Prime Minister Jacinda Ardern will on Thursday travel to Thailand for the annual APEC leaders summit, during which it's understood she will have a formal sit-down with Chinese President Xi Jinping.
Ardern also plans to have quick chats - referred to as "pull asides" - with a number of other world leaders in Bangkok, including Canadian Prime Minister Justin Trudeau.
New Zealand and Canada are currently locked in a trade dispute over Ottawa's implementation of dairy tariff rate quotas under a free trade agreement both countries are a party to. New Zealand this month escalated that, calling for a panel to settle the disagreement.
The Prime Minister overnight said it is best left to officials, but she might have a word with Trudeau.
"Actually, now, that has got its own pathway. That has already been elevated. There is already a process for that. If anything, I would probably give him a bit of a ribbing over it."
Ardern's previously said she told Trudeau "to his face" that she believed the dispute needed to be escalated if the pair couldn't resolve it themselves.
Trudeau's been in the crosshairs of one world leader this week - the Chinese President. Video emerged showing Xi expressing his anger to the Canadian leader over alleged leaks of their closed-door meeting at the G20 summit in Bali.
Xi is expected to meet with Ardern this coming weekend, their first face-to-face meeting since the New Zealand Prime Minister visited Beijing in 2019. However, they had a phone conversation last year ahead of New Zealand hosting APEC.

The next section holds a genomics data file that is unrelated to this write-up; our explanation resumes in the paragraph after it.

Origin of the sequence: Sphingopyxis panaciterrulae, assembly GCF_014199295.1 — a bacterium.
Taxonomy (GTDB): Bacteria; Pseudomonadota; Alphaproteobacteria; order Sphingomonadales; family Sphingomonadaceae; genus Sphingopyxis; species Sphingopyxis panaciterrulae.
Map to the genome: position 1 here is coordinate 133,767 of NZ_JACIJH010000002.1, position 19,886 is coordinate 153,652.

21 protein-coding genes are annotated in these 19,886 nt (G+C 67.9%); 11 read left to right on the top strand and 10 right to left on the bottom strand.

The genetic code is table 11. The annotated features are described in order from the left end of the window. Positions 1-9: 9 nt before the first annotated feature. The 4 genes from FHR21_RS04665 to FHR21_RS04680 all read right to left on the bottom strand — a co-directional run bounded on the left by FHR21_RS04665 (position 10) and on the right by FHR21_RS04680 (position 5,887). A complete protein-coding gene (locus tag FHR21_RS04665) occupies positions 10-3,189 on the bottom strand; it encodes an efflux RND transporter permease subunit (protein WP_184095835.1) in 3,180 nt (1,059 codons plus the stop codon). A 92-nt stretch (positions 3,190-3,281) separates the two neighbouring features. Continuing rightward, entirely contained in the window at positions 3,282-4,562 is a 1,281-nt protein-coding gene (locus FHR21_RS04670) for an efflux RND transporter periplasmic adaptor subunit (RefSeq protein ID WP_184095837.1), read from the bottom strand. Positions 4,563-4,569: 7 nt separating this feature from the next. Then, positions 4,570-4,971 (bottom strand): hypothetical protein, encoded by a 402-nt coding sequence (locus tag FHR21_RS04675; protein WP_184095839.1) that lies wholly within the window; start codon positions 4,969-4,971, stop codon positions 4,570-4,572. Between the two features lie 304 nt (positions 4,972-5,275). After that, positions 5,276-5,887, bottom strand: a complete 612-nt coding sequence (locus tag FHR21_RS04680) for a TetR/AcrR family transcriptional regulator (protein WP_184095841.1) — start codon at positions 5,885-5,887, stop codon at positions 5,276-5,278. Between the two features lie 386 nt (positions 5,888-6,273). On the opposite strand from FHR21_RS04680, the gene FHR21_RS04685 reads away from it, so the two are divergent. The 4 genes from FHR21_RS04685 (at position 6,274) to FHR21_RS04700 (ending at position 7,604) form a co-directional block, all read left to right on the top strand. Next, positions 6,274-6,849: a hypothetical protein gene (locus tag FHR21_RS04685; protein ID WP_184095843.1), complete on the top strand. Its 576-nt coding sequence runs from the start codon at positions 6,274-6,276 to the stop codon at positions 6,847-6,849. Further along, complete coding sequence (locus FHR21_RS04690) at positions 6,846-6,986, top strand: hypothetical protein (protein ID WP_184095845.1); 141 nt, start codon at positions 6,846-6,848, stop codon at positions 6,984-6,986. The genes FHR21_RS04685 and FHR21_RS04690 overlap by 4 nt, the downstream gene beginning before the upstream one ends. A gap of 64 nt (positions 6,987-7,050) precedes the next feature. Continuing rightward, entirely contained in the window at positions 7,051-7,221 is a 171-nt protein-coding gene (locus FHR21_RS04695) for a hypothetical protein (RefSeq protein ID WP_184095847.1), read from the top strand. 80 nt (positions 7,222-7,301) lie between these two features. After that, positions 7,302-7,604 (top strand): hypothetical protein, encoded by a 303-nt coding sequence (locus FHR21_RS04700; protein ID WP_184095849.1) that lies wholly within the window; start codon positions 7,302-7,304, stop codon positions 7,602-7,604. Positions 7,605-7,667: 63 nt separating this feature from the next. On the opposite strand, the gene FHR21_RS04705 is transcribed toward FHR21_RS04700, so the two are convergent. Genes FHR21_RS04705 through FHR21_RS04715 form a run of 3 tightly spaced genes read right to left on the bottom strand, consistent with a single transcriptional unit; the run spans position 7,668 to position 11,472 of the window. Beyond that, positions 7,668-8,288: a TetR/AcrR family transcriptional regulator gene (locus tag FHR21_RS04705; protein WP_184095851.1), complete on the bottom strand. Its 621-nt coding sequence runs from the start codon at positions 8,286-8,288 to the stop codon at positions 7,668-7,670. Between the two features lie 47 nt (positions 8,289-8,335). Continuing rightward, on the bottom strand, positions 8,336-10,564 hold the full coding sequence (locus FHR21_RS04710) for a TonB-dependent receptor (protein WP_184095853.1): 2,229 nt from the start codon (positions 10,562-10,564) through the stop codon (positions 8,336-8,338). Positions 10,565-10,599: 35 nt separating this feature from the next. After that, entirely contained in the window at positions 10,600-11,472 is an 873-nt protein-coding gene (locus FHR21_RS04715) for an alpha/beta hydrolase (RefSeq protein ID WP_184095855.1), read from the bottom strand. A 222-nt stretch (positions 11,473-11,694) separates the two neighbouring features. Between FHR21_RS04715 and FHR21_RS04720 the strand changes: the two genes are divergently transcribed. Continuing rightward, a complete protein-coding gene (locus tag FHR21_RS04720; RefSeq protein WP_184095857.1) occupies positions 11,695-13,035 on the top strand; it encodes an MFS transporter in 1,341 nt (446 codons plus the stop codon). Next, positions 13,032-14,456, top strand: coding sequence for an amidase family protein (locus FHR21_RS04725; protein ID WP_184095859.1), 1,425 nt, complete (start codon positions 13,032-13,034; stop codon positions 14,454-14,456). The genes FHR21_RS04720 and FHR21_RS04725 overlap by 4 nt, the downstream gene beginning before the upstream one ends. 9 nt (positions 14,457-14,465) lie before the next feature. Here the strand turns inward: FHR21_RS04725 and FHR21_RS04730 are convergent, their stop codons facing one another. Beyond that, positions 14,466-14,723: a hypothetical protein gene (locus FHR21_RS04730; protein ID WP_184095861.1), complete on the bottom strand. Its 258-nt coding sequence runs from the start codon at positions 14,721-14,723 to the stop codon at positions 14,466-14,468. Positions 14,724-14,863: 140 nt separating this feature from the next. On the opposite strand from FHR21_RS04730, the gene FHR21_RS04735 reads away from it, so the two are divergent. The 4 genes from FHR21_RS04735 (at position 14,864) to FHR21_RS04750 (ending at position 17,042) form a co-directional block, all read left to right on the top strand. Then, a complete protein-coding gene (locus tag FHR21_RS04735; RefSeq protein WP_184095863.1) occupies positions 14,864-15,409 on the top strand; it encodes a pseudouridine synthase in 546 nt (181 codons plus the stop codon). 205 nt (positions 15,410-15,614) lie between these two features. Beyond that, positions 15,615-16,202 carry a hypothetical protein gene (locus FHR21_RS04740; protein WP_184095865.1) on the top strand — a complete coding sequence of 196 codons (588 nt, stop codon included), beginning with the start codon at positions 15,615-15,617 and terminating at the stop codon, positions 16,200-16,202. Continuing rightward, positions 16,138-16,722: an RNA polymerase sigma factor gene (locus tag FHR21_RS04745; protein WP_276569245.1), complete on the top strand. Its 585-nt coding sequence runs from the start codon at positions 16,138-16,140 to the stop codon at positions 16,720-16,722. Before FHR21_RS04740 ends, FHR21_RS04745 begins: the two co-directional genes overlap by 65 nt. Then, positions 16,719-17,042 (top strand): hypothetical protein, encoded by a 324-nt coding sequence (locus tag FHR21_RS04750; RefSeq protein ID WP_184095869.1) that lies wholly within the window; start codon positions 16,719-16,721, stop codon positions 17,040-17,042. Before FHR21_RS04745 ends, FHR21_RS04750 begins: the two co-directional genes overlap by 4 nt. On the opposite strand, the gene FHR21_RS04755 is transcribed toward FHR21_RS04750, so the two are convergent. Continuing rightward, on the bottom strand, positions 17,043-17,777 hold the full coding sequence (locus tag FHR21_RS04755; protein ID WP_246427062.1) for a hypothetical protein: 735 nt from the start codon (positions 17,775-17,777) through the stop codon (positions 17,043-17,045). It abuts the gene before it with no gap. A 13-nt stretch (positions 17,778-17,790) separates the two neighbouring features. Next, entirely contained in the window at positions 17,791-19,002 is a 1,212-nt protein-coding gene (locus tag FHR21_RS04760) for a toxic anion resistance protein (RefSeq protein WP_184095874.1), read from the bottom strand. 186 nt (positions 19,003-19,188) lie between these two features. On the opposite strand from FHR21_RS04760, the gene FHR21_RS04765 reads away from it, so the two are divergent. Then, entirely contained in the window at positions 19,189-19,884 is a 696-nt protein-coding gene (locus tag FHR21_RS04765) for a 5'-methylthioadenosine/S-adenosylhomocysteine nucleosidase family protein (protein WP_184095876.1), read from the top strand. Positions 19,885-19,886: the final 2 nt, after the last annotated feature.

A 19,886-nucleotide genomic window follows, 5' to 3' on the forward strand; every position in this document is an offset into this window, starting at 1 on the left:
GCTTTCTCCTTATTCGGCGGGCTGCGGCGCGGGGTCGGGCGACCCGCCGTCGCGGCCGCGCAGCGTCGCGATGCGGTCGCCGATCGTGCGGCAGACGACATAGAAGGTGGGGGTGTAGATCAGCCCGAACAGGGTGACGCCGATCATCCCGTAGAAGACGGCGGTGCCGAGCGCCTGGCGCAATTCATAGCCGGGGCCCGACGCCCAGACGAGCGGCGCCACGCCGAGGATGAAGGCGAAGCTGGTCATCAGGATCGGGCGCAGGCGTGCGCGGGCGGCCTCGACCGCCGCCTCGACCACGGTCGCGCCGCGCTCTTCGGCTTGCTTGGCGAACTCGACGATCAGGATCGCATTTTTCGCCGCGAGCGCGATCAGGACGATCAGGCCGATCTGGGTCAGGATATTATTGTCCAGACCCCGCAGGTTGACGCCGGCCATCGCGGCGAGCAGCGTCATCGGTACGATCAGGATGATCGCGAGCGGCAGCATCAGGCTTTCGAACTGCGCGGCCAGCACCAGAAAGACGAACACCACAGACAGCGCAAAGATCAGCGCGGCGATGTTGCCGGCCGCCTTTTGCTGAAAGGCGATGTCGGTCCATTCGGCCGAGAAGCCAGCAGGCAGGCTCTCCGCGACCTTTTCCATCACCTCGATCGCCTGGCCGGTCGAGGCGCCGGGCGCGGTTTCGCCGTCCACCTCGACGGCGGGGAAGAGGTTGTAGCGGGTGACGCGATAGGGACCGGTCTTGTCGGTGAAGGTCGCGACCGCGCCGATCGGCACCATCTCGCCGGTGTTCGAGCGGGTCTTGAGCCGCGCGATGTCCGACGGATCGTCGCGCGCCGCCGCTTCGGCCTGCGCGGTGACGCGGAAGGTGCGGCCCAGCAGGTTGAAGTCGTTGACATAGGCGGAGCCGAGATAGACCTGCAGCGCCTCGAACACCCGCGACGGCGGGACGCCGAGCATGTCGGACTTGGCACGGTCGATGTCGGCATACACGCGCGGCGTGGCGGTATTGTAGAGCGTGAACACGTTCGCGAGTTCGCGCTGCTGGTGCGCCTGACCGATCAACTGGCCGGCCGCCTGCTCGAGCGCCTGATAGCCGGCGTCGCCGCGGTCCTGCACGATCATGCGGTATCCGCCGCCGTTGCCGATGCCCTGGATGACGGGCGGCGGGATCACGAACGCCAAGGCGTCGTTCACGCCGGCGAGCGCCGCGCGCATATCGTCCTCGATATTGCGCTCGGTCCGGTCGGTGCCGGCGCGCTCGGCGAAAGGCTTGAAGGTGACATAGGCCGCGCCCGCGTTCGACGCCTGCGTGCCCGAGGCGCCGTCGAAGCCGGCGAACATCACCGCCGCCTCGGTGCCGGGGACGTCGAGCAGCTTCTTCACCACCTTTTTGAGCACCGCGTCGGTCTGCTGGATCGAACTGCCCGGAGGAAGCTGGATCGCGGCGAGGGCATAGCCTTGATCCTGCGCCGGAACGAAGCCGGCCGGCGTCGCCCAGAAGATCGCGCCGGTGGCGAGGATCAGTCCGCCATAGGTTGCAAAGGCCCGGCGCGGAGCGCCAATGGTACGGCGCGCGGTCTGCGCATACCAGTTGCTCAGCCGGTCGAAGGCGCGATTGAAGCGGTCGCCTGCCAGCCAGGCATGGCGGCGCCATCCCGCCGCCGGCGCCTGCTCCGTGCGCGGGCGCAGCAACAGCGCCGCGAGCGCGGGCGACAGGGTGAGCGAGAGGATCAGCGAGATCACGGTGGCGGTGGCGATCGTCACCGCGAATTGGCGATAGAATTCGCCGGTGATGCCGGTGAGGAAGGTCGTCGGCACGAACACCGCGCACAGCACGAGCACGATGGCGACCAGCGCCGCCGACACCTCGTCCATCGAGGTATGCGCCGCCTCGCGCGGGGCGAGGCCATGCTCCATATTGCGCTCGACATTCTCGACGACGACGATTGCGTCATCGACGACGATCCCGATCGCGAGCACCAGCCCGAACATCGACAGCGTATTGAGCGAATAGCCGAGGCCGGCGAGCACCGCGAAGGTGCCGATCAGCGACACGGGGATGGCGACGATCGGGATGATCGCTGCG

Ardern told reporters she would raise China's recent assertiveness in the Pacific as well as human rights issues, such as the treatment of the Uighur people in the north-western Chinese province of Xinjiang.
A United Nations report in September found "serious human rights violations" are occurring in Xinjiang and potentially amount to crimes against humanity. New Zealand this month joined 49 other countries in calling for China to urgently respond to the report, which Beijing has said is nonsense.
"Some of these issues are things that we've been raising consistently for years. I think that's really one of the incredibly important things about New Zealand and its relationship with the likes of China," Ardern said.
"We say nothing publicly that we don't say privately. We're very transparent and we're very consistent, so we have been raising those issues consistently. And we would continue to do so."
She also expects to raise with Xi China's position on Russia.
The Asian superpower, which before the Ukraine invasion announced a "no limits friendship" with Russia, has been reluctant to criticise Moscow over its aggression.
"You will have seen from some of the public reporting that consistently leaders are raising the issue of the relationship that China has with Russia and what might be possible would be to try and again see an end to the war," said Ardern.
"New Zealand as well is seeking every opportunity to seek an end, to seek a change in position by Russia, and that includes talking to those who may have closer relationships."
China's recent moves in the Pacific - including signing a security cooperation agreement with the Solomon Islands - raised some alarm bells, including in New Zealand.
"We're opposed to the militarisation of our region. So that does not mean that there is no place for aid and development. That doesn't mean there isn't a place for infrastructure development," Ardern said.
"China has had a relationship in the Pacific that goes back many, many years. Our concern is the nature of some of that engagement, like the potential for militarisation in our region."
Newshub also understands a meeting has been confirmed with US Vice President Kamala Harris at the APEC summit. Harris will be there in Biden's place because he will be at his granddaughter's wedding.
Ardern had a quick chat with Biden at another summit this week in Cambodia.